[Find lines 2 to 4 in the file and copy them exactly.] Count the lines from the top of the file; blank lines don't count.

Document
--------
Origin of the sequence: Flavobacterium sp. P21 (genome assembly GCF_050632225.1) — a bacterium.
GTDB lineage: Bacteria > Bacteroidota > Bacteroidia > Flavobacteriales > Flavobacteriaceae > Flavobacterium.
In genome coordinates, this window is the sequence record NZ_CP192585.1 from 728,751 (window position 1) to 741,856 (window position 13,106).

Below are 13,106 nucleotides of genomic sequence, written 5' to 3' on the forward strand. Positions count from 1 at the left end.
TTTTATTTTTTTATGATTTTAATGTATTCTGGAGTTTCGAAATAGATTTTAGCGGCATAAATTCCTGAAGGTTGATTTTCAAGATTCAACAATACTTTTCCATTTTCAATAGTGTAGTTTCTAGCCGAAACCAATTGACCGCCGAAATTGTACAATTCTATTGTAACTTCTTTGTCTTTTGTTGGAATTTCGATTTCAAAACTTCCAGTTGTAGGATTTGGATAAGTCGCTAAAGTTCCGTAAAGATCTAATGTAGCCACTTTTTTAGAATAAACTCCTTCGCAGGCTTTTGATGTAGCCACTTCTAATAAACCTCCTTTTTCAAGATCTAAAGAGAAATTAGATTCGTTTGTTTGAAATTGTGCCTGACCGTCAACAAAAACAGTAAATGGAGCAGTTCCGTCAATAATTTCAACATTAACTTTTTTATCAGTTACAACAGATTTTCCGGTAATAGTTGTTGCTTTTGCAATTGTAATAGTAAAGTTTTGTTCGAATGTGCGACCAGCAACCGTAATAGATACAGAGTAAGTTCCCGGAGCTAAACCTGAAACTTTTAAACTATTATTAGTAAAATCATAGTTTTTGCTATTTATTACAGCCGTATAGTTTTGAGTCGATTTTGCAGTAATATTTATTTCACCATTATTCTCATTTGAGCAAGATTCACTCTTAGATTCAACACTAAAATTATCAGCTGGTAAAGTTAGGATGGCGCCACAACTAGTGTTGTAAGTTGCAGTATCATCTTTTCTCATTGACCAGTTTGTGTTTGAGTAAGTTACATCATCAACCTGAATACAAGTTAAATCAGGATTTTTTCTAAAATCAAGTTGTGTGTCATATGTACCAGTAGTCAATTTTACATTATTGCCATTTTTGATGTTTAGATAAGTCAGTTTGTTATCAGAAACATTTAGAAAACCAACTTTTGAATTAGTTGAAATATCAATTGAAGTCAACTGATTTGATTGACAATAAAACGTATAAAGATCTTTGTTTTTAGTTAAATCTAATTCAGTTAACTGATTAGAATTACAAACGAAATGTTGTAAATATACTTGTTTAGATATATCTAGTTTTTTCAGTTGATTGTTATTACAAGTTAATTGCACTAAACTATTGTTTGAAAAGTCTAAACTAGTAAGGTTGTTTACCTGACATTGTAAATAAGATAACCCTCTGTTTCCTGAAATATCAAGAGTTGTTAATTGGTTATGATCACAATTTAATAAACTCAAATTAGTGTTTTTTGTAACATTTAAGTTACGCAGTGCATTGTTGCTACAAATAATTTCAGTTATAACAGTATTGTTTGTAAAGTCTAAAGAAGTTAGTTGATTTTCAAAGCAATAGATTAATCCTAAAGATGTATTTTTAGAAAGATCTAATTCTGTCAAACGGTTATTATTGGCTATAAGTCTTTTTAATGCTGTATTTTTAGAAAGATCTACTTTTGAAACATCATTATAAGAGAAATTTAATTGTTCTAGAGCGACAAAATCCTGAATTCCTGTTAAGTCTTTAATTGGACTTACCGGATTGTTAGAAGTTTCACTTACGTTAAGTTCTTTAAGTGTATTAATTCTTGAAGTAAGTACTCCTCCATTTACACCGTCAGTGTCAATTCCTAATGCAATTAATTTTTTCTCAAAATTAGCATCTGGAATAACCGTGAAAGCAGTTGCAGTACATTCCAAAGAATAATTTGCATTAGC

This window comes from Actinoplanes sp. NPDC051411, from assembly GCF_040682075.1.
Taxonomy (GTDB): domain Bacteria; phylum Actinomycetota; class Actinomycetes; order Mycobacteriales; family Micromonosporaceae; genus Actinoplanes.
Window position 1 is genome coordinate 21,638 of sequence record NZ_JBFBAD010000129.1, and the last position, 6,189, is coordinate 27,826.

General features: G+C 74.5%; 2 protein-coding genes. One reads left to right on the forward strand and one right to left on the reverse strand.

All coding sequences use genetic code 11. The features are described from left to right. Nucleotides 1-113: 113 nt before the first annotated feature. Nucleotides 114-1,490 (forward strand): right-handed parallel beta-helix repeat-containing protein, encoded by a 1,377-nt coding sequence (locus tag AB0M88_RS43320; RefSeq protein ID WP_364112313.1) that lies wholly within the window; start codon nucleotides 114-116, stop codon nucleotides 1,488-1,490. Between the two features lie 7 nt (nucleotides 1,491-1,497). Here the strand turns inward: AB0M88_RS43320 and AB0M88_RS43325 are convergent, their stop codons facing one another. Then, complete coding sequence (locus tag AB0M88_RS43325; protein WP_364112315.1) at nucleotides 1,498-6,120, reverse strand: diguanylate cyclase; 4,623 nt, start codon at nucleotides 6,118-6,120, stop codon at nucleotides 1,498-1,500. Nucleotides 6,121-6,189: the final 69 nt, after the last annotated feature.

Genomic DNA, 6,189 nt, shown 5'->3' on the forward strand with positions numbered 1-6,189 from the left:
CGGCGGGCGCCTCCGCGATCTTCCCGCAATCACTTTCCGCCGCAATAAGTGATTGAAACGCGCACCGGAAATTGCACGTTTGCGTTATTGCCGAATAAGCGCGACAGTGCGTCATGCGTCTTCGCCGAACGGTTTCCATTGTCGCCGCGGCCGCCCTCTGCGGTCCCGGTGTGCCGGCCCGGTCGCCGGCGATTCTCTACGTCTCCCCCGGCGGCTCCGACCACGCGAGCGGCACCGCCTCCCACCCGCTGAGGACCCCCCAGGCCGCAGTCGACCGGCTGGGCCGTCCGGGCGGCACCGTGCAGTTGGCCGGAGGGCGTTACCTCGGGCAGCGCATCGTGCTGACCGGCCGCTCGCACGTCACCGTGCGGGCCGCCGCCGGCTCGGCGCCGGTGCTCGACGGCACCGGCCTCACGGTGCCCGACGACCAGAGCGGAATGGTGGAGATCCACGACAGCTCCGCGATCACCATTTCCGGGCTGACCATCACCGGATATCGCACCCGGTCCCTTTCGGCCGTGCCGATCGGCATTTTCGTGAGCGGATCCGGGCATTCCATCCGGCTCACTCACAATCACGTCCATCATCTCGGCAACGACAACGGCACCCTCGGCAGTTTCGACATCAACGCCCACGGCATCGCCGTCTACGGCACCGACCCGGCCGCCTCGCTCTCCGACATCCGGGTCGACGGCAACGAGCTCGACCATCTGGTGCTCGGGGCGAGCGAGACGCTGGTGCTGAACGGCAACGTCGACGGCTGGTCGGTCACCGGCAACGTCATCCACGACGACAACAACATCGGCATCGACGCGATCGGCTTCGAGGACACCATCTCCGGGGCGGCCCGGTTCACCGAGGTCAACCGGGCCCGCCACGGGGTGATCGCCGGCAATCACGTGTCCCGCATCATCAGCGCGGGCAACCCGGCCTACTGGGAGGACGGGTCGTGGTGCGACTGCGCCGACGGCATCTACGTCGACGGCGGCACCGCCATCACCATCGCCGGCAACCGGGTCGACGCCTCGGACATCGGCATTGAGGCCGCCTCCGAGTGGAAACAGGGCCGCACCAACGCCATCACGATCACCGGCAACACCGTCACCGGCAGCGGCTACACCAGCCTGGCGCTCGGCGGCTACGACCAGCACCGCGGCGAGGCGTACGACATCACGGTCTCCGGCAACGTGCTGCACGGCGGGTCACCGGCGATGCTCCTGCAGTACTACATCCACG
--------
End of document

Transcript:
GTDB lineage: Bacteria > Bacteroidota > Bacteroidia > Flavobacteriales > Flavobacteriaceae > Flavobacterium.
In genome coordinates, this window is the sequence record NZ_CP192585.1 from 728,751 (window position 1) to 741,856 (window position 13,106).

Below are 13,106 nucleotides of genomic sequence, written 5' to 3' on the forward strand. Positions count from 1 at the left end.